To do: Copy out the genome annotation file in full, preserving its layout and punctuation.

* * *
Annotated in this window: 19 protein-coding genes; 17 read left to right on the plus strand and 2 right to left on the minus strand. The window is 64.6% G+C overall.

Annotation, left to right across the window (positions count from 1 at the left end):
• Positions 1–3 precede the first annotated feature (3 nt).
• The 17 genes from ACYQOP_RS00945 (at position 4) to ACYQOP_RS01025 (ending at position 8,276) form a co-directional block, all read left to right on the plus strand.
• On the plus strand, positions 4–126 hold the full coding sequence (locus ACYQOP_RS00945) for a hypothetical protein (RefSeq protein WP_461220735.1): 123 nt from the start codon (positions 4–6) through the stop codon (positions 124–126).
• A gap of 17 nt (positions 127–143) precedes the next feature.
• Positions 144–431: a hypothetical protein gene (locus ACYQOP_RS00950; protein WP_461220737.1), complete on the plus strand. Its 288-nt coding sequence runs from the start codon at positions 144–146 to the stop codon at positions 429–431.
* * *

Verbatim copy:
Annotated in this window: 19 protein-coding genes; 17 read left to right on the plus strand and 2 right to left on the minus strand. The window is 64.6% G+C overall.

Annotation, left to right across the window (positions count from 1 at the left end):
• Positions 1–3 precede the first annotated feature (3 nt).
• The 17 genes from ACYQOP_RS00945 (at position 4) to ACYQOP_RS01025 (ending at position 8,276) form a co-directional block, all read left to right on the plus strand.
• On the plus strand, positions 4–126 hold the full coding sequence (locus ACYQOP_RS00945) for a hypothetical protein (RefSeq protein WP_461220735.1): 123 nt from the start codon (positions 4–6) through the stop codon (positions 124–126).
• A gap of 17 nt (positions 127–143) precedes the next feature.
• Positions 144–431: a hypothetical protein gene (locus ACYQOP_RS00950; protein WP_461220737.1), complete on the plus strand. Its 288-nt coding sequence runs from the start codon at positions 144–146 to the stop codon at positions 429–431.